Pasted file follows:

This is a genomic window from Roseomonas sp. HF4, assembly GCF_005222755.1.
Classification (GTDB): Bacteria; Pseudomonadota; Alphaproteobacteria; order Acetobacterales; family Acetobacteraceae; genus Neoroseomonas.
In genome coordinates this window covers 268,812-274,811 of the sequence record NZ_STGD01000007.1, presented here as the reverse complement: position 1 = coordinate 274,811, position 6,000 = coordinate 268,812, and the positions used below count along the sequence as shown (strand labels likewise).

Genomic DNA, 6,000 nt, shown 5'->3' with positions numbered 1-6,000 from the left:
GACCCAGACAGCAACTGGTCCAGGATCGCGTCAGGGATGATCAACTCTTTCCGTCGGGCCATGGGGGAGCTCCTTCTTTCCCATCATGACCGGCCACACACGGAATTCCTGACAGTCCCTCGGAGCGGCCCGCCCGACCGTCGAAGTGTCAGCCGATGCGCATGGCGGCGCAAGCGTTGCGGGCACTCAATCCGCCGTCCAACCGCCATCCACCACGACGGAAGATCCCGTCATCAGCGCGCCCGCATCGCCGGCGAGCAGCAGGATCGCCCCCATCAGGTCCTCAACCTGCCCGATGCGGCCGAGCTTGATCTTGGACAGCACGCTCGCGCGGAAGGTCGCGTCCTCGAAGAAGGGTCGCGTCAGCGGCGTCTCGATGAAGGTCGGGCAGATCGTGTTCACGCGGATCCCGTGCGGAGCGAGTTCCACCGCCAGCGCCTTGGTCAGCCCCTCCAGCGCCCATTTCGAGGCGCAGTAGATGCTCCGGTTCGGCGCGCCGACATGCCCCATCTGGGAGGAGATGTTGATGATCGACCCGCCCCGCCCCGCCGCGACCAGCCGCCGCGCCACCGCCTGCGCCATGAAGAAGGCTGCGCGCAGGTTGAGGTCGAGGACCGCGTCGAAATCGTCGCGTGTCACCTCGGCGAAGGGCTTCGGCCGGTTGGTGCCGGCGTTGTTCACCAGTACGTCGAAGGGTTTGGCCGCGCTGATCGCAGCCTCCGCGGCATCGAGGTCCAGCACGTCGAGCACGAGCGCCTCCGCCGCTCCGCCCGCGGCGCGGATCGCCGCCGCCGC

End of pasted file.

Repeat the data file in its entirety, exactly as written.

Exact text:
This is a genomic window from Roseomonas sp. HF4, assembly GCF_005222755.1.
Classification (GTDB): Bacteria; Pseudomonadota; Alphaproteobacteria; order Acetobacterales; family Acetobacteraceae; genus Neoroseomonas.
In genome coordinates this window covers 268,812-274,811 of the sequence record NZ_STGD01000007.1, presented here as the reverse complement: position 1 = coordinate 274,811, position 6,000 = coordinate 268,812, and the positions used below count along the sequence as shown (strand labels likewise).

Genomic DNA, 6,000 nt, shown 5'->3' with positions numbered 1-6,000 from the left:
GACCCAGACAGCAACTGGTCCAGGATCGCGTCAGGGATGATCAACTCTTTCCGTCGGGCCATGGGGGAGCTCCTTCTTTCCCATCATGACCGGCCACACACGGAATTCCTGACAGTCCCTCGGAGCGGCCCGCCCGACCGTCGAAGTGTCAGCCGATGCGCATGGCGGCGCAAGCGTTGCGGGCACTCAATCCGCCGTCCAACCGCCATCCACCACGACGGAAGATCCCGTCATCAGCGCGCCCGCATCGCCGGCGAGCAGCAGGATCGCCCCCATCAGGTCCTCAACCTGCCCGATGCGGCCGAGCTTGATCTTGGACAGCACGCTCGCGCGGAAGGTCGCGTCCTCGAAGAAGGGTCGCGTCAGCGGCGTCTCGATGAAGGTCGGGCAGATCGTGTTCACGCGGATCCCGTGCGGAGCGAGTTCCACCGCCAGCGCCTTGGTCAGCCCCTCCAGCGCCCATTTCGAGGCGCAGTAGATGCTCCGGTTCGGCGCGCCGACATGCCCCATCTGGGAGGAGATGTTGATGATCGACCCGCCCCGCCCCGCCGCGACCAGCCGCCGCGCCACCGCCTGCGCCATGAAGAAGGCTGCGCGCAGGTTGAGGTCGAGGACCGCGTCGAAATCGTCGCGTGTCACCTCGGCGAAGGGCTTCGGCCGGTTGGTGCCGGCGTTGTTCACCAGTACGTCGAAGGGTTTGGCCGCGCTGATCGCAGCCTCCGCGGCATCGAGGTCCAGCACGTCGAGCACGAGCGCCTCCGCCGCTCCGCCCGCGGCGCGGATCGCCGCCGCCGC